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Given five random elements, it's possible to find the median using just six comparisons. But I have an extra requirement in that the following condition is also satisfied:

a < c && b < c && c < d && c < e

It is NOT required for a < b or d < e.

I've been able to satisfy this condition using seven comparisons, but not six. This is my code, which should be self explanatory:

void medianSort(int[] arr)
{
    assert(arr.length == 5);

    void sortPair(ref int a, ref int b)
    {
        if(a > b) swap(a, b);
    }

    sortPair(arr[0], arr[1]);
    sortPair(arr[3], arr[4]);
    sortPair(arr[0], arr[3]);
    sortPair(arr[1], arr[4]);
    sortPair(arr[2], arr[3]);
    sortPair(arr[1], arr[2]);
    sortPair(arr[2], arr[3]);
}

I have a quick sort that I wish to enhance by using a median of five to choose the pivot. By satisfying that condition, five elements are already sorted.

Is it possible to accomplish this in six comparisons, or is seven the best I can do?

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2 Answers 2

up vote 2 down vote accepted

I grinded away at the problem for two hours, but I found a solution. The important thing is to keep track of the comparisons made, which I've done in great detail with the comments. The function is written in D.

void medianSort(alias pred = "a < b", T)(ref T a, ref T b, ref T c, ref T d, ref T e)
{
    alias binaryFun!pred less;
    bool greater(T a, T b){ return !less(a, b); }

    if(greater(a, b)) swap(a, b); // #1
    // a<b
    if(greater(d, e)) swap(d, e); // #2
    // a<b d<e

    if(less(a, d)) // #3
    {
        // a<d<e a<b
        // eliminate a
        // d<e
        if(greater(b,c)) swap(b,c); // #4
        // b<c d<e
    }
    else // if(less(d, a))
    {
        // a<b d<a d<e
        // d<a<b   d<e
        swap(a, d);
        // a<d<b   a<e
        // eliminate a
        // d<b
        swap(d, b);
        // b<d
        if(greater(c, e)) swap(c, e); // #4
        // b<d c<e
        swap(c, d);
        // b<c d<e
    }

    // b<c d<e
    if(less(b, d)) // #5
    {
        // b<c b<d d<e
        // b<c b<d<e
        // eliminate b
        // d<e
    }
    else
    {
        // b<c d<e d<b
        // d<b<c d<e
        swap(b, d);
        // b<d<c b<e
        // eliminate b
        // d<c
        swap(c, e);
        // d<e
    }

    // d<e
    // median is smaller of c and d
    if(greater(c, d)) swap(c, d); // #6
}

Python: http://pastebin.com/0kxjxFQX

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Let a=1,b=5,c=4,d=2,e=3. Your algorithm gives 1,4,5,2,3. Moreover, I have an easy formal proof that less than 5 comparisons is impossible. Somewhat more involved proof pushes it up to 6. I'll try to post it when I have more time. –  malenkiy_scot Jun 19 '12 at 20:29
    
It works, I tested it over thousands of permutations. I've also implemented it in my quick sort and it's working just fine there. I suspect you did something wrong as I got the result 1,2,3,5,4. It also does 6 comparisons, see the last statement, // #6. –  Xinok Jun 20 '12 at 0:48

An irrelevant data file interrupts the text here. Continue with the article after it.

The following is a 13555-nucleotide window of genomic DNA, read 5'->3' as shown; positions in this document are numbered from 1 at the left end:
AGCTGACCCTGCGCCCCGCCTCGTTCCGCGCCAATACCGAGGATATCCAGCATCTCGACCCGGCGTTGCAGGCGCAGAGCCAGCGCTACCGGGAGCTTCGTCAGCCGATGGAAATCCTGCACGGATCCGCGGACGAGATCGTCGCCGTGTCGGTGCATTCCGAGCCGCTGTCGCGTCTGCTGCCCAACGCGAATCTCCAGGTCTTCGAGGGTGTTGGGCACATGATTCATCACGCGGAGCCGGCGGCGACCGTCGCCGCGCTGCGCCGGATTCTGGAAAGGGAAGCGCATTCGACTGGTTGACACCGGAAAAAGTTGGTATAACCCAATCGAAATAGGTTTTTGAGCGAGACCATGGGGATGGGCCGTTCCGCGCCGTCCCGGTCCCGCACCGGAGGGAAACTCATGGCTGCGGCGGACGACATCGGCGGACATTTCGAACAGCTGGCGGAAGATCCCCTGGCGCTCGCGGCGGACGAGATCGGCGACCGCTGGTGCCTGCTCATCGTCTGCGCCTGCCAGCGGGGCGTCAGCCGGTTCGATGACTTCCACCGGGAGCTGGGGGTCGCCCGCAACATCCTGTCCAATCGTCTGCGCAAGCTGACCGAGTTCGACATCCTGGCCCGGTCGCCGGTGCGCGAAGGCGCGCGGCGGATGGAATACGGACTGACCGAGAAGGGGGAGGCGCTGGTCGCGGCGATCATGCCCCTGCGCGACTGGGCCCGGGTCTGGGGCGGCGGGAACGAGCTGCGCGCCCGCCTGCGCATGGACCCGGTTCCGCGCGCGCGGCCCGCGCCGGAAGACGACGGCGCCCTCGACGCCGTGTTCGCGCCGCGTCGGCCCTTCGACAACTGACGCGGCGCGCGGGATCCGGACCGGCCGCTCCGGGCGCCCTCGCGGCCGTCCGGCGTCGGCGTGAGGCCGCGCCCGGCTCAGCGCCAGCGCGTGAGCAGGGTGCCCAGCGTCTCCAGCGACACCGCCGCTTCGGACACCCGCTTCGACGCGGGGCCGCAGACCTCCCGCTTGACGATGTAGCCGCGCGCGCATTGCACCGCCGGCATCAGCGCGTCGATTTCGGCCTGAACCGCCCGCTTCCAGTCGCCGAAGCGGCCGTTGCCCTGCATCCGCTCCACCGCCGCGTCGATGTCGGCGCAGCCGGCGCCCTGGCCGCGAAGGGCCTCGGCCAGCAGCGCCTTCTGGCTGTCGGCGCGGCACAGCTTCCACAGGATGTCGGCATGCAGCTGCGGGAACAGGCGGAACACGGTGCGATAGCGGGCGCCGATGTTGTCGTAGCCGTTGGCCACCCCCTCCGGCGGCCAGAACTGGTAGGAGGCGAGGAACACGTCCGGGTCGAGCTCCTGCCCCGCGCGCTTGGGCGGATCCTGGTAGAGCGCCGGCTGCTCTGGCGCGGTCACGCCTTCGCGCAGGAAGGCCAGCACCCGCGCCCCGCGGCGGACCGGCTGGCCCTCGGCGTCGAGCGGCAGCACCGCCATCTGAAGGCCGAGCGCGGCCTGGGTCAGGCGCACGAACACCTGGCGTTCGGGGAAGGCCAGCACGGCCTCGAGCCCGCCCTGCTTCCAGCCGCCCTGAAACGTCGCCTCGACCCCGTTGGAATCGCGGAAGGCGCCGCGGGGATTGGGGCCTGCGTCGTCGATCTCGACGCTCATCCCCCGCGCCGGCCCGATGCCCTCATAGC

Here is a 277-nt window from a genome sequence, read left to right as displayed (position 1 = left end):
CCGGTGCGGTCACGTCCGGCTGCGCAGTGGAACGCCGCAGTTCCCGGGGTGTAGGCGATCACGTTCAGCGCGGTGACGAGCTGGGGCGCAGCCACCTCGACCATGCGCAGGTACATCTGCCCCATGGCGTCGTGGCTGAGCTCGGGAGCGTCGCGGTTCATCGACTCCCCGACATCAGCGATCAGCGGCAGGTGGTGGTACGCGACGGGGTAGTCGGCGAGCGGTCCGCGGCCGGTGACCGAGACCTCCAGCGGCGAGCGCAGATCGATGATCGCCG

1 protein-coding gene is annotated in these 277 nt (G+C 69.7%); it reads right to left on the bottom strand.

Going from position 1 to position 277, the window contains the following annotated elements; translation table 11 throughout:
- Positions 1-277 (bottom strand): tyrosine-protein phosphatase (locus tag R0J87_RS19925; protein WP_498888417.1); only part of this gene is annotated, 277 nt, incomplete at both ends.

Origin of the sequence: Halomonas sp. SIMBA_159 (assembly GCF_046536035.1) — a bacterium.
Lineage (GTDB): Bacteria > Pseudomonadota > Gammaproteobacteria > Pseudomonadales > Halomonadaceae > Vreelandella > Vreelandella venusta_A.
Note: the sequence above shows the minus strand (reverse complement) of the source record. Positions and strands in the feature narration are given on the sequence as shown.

Sorry, I did not scroll down. Good job! –  malenkiy_scot Jun 20 '12 at 7:25
    
By the way, you do not need to check it on "thousands of permutations". There are only 5! = 120 and you can generate them all with Narayana's algorithm (good one to know for interviewing :) ). I've checked your Python program with it and it works. Good job, again!! –  malenkiy_scot Jun 20 '12 at 8:50

Ok, so here is a proof that you need at least 6 comparisons.

First of all, note that all the information we obtain is based only on comparisons. We can do swapping in the very end based on what transpired during the comparisons steps. Also note that our comparisons can be based only on comparisons done previously. For example, the first step in the algorithm will be always the same as no comparisons have been done previously; the second comparison already can depend on the first, etc.

Let's "name" the elements according to their magnitude - 1,2,3,4,5. They can appear in the input in any order. Now, we need at least four comparisons to order the elements correctly. They are:

3 > 2           [1]
3 > 1 OR 2 > 1  [2]
3 < 4           [3]
3 < 5 OR 4 < 5  [4]

Any other comparison is extra. Also, if we can't avoid both comparisons in [2] or both comparisons in [4] - those also become extra.

As the initial permutation can be anything, we immediately get one extra comparison: 1 < 5 (this is important to understand: as our algorithm always takes the same first two elements according to how they are presented in the input, say a and b, there is always a possibility that a = 1 and b = 5).

Now, there are two cases to consider for the second step:

Case 1: we compare two elements other than 1 and 5. As we can't distinguish among 2,3, and 4 at this stage we immediately get the second extra comparison: 2 < 4. So we are up to 6 comparisons.

Case 2: we compare 1 or 5 with one of 2,3, or 4. Without loss of generality let's assume that we are comparing 1. As we can't distinguish among 2,3, ant 4 we get our second extra comparison: 1 < 4. QED

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